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The Myth of DisenchantmentMagic, Modernity, and the Birth of the Human Sciences$
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Jason A. Josephson-Storm

Print publication date: 2017

Print ISBN-13: 9780226403229

Published to Chicago Scholarship Online: January 2018

DOI: 10.7208/chicago/9780226403533.001.0001

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The Myth of Absence

The Myth of Absence

Chapter:
(p.63) Chapter Three The Myth of Absence
Source:
The Myth of Disenchantment
Author(s):

Jason Ā. Josephson-Storm

Publisher:
University of Chicago Press
DOI:10.7208/chicago/9780226403533.003.0004

"The Myth of Absence,” traces the myth that the philosophes and the mechanistic cosmology had eliminated the divine. It demonstrates that several key mythemes—the mythless age, the de-divination of nature, nihilism, and the death of God—had a conjoined genesis in German philosophical circles several decades before Nietzsche. Focusing on the writings of G. W. F. Hegel, Friedrich Hölderlin, Friedrich Jacobi, and Friedrich Schiller, it shows how a generation of German philosophers came to believe that they lived in a uniquely mythless epoch and then transmitted this particular lament to later generations, including our own. Turning to Jacob Burckhardt, it shows how the myth-of-the-end-of-myth was projected backward, producing the historiography of other epochs, such as the Renaissance and the Enlightenment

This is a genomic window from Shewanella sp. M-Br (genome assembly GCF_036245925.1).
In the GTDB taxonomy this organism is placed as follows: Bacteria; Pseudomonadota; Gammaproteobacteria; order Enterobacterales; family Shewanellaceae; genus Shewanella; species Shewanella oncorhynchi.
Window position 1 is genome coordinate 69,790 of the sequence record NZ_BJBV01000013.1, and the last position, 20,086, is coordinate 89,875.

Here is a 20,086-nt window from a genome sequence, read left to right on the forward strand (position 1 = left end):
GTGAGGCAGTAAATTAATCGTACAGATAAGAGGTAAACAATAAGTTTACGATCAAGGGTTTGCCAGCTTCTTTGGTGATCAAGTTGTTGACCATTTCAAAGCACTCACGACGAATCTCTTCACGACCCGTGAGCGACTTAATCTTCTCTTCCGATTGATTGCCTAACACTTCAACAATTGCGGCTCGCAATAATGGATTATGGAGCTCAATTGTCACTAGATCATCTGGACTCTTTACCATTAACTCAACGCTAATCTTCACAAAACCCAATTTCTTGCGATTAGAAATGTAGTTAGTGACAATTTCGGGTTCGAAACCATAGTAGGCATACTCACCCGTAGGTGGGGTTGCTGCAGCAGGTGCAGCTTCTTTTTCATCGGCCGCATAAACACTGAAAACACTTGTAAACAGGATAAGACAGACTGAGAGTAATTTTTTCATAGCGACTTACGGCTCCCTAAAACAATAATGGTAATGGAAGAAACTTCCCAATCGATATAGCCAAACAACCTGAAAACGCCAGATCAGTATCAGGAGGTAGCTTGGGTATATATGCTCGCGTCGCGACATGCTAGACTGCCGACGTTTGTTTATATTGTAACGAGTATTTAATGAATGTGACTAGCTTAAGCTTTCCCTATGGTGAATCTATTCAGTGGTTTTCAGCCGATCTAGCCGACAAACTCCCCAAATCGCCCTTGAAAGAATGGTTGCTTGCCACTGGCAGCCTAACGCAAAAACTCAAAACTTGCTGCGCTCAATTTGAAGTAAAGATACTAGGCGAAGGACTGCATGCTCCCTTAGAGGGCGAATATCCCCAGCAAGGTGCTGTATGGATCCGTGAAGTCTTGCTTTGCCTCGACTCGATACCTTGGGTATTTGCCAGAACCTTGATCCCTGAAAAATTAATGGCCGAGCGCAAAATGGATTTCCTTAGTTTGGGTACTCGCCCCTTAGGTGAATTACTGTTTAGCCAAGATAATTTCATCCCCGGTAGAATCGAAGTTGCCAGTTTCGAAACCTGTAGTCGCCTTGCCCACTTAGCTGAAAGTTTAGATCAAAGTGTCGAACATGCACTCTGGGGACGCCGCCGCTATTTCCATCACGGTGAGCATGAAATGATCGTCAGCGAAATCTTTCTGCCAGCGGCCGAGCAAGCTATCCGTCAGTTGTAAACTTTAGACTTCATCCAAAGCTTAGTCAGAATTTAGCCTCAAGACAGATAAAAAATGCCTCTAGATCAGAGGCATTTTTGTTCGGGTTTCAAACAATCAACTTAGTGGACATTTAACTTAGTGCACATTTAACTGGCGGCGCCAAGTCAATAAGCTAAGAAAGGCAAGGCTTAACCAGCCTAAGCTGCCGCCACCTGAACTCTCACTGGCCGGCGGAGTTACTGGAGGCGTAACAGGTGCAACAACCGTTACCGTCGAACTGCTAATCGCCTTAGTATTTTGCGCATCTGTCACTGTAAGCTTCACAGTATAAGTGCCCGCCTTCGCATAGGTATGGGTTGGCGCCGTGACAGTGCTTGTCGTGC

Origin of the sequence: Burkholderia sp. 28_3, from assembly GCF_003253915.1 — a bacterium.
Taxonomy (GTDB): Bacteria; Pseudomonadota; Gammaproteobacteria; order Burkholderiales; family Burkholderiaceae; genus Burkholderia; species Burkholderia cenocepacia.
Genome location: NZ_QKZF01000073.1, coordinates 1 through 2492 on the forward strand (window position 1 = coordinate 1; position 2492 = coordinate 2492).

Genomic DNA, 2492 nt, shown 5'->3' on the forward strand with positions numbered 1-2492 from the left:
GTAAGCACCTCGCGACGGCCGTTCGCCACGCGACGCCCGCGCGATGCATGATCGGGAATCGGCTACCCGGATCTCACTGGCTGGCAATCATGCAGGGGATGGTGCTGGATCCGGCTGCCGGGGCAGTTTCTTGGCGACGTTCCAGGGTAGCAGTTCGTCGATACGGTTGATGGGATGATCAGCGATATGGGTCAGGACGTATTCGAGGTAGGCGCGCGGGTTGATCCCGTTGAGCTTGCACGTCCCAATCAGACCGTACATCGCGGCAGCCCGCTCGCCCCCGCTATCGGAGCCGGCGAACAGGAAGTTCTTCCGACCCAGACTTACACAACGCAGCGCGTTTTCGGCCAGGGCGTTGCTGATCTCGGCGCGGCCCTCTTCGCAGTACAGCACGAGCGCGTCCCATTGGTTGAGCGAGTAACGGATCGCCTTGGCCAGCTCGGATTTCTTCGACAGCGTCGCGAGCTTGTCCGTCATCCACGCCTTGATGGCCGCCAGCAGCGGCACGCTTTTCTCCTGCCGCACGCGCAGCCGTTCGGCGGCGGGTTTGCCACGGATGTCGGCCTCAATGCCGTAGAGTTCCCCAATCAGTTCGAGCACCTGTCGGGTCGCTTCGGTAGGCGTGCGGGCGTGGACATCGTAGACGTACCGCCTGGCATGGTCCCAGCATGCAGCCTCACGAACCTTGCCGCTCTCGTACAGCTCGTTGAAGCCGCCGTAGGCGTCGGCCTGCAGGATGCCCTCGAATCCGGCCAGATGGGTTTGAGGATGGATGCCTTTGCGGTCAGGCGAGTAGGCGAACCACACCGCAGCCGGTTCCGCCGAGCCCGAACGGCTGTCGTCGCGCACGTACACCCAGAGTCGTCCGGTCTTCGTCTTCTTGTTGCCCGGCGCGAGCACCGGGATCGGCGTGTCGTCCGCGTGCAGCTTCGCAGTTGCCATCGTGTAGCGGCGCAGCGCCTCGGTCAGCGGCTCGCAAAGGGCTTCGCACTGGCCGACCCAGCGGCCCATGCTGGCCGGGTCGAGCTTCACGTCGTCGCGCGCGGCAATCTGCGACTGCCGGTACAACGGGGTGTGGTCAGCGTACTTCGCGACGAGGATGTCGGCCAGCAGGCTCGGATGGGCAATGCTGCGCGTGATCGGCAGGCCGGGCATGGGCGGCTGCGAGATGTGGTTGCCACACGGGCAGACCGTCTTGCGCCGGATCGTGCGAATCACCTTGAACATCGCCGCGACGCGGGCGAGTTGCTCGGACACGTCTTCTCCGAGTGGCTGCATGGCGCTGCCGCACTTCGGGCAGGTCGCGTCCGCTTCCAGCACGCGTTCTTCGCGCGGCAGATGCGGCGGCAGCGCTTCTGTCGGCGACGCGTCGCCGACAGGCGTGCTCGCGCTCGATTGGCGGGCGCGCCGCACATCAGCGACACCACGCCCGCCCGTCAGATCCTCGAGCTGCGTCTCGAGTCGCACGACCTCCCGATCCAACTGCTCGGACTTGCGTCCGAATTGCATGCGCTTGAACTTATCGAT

Keywords:   Friedrich Schiller, Friedrich Hölderlin, the death of God, Friedrich Jacobi, Jacob Burckhardt, German Romanticism, de-divination of nature, Pantheism Controversy, G. W. F. Hegel, Friedrich Nietzsche, Nihilism

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